Once again, the progression is bumpy. The Hollywood restaurant is already profitable, but the one in Kendall is only breaking even and An is losing money in Pembroke Pines. At the two struggling locations, An is bringing back the all-you-can-eat specials at $11.95 for lunch and $17.95 for dinner. This time An thinks it can work because his food costs are dramatically lower due to increased buying power.
The good old days when you just opened a restaurant and had a successful business by having good food and service are gone, An said. Now you have to really work at it and adapt to what the location wants. Certain neighborhoods are still struggling.
Jorge Arroyo, 49, had been through this before losing his job in the worst economy since the Great Depression. The forklift operator was laid off in 2008, and was out of work for a year. Unable to pay his bills, he got some relief when his nephew moved into his Miami home and helped pay the bills.
Then came a job offer at a warehouse, and three years worth of steady paychecks. Like the economy, Arroyos personal finances were on the upswing. Until the economy failed him again, and Arroyo lost his second job in four years.
It looks like the economy is getting a little bit better, but I dont see it, Arroyo said from his seat before a computer at a state-funded employment center in northwest Miami.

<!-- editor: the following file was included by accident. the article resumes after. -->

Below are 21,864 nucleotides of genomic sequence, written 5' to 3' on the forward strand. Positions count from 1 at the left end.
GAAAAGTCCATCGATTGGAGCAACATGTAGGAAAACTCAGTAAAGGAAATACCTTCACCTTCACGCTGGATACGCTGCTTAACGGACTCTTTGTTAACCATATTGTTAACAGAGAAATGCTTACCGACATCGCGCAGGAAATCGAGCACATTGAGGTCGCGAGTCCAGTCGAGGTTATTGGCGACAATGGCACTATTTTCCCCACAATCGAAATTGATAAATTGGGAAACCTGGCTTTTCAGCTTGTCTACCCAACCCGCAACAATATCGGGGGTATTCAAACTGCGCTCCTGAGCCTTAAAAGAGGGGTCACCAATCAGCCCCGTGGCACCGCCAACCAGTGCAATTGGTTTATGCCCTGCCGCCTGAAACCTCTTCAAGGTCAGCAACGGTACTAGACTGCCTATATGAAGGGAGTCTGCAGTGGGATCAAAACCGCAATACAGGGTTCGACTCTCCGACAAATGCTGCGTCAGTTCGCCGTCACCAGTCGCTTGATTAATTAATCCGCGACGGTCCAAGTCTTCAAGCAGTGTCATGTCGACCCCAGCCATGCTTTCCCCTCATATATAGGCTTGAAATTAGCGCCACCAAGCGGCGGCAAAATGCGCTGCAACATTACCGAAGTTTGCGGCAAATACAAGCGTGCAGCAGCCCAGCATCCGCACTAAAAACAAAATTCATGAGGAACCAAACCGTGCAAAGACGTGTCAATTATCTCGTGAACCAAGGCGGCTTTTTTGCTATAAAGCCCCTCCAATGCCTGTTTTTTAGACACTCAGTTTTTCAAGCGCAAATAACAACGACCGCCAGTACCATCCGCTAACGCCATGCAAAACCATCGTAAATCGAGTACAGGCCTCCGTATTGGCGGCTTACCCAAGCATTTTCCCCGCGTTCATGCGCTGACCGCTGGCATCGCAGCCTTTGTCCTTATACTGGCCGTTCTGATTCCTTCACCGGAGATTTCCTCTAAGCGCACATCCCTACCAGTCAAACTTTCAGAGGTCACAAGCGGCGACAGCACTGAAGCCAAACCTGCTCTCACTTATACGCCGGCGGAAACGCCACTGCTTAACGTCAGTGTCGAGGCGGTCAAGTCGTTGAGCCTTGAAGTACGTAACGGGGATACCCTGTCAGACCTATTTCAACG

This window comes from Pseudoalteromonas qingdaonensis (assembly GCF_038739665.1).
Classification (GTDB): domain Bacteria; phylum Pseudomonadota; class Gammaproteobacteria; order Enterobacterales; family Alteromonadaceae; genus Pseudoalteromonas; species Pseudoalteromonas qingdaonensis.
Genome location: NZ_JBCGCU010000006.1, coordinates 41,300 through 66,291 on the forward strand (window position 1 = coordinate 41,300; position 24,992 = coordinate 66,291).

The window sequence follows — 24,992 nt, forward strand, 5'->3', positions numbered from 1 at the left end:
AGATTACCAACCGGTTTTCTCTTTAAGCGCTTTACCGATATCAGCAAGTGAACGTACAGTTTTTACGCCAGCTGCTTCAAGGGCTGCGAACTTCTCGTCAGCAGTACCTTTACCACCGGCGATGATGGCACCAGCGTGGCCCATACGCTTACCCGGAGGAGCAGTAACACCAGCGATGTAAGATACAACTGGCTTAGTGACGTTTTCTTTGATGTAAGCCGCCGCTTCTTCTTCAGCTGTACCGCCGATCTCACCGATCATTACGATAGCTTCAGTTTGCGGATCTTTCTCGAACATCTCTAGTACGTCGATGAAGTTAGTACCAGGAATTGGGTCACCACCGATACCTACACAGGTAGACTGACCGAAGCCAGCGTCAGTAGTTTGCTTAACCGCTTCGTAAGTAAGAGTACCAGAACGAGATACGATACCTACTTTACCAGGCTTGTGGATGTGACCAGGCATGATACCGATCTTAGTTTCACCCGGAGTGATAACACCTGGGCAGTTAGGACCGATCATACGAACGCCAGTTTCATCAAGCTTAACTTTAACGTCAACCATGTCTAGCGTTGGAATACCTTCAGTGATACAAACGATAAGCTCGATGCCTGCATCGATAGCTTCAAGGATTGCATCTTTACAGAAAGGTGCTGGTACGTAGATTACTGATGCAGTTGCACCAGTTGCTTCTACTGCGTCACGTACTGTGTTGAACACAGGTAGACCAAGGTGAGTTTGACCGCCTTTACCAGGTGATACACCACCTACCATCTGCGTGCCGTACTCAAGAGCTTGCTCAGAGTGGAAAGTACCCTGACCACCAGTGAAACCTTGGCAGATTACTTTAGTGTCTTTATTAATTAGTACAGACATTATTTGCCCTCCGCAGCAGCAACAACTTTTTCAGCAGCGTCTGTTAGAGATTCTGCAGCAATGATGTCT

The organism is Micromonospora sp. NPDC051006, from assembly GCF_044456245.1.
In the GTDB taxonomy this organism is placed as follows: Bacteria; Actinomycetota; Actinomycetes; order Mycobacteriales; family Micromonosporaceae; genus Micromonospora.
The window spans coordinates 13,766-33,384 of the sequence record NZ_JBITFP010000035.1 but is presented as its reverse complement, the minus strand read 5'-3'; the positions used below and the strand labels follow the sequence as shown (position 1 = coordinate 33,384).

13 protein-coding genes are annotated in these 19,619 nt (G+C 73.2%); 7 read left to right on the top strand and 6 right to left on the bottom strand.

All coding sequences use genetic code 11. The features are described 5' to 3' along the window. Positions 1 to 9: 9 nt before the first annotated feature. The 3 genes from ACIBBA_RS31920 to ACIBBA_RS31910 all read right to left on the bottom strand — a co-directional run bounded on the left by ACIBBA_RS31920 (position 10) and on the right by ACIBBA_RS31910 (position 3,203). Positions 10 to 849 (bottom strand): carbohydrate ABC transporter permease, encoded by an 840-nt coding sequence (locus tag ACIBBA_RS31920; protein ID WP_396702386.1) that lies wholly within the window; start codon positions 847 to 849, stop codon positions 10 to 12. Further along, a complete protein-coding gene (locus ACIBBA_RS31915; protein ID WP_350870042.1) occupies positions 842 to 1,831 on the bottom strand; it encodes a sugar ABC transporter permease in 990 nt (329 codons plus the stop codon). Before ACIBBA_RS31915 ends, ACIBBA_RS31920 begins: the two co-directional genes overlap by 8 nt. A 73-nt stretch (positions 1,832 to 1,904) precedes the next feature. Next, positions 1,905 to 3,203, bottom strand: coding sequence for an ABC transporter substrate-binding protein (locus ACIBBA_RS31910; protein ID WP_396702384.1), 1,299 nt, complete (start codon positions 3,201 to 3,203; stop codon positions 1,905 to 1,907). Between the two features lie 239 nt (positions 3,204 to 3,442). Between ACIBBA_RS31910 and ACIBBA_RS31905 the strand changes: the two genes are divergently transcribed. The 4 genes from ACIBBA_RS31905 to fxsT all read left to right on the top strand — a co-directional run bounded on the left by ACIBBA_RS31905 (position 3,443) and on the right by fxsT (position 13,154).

Next to him was a spiral notebook, with the details of seven jobs he had applied for that day. There are three pages of entries already, and Arroyo had room for just one more before having to turn yet another page in his hunt.
There are so many people applying for everything, he said, looking up from the screen, one of 15 occupied in the center at 79th Street and Northwest 27th Avenue.
The centers director, Delphine Brown, said candidates like Arroyo face a much less discouraging landscape than they did in the depths of the recession.
The last few years have been the hardest in my 19 years, said Brown, who started working at job centers in the early 1990s. Theres been so much uncertainty. The companies were in fear.
Now, the job postings are higher that at any time since the recession started. And its not just the old stand-bys of tourism, retail and healthcare. Were even seeing construction jobs picking up, she said. Thats exciting.
The recession was rough on the Cavalier Hotel, and so was the recovery. But owner Ralph Abravaya remains optimistic.
He thought the worst was behind him after buying the 46-room Ocean Drive hotel in 2002, when the industry was reeling in the aftermath of the Sept. 11 terrorist attacks. But court records show hes in a fight with lenders now. August brought a bankruptcy filing for the Cavalier, thanks to an overdue mortgage taken out on the cusp of the recession.
In filings, Abravaya said the hotel makes enough to continue mortgage payments on the $6.5 million loan secured in the middle of 2007. But the lender, BPD, said the hotel wasnt worth enough to refinance the debt when the loan came due in 2010 a time when Abravaya was struggling to pay the bills.
In order to protect ourselves, we had to go into Chapter 11, even though weve never missed a mortgage payment, Abravaya said. Were still making mortgage payments. Its a technical default.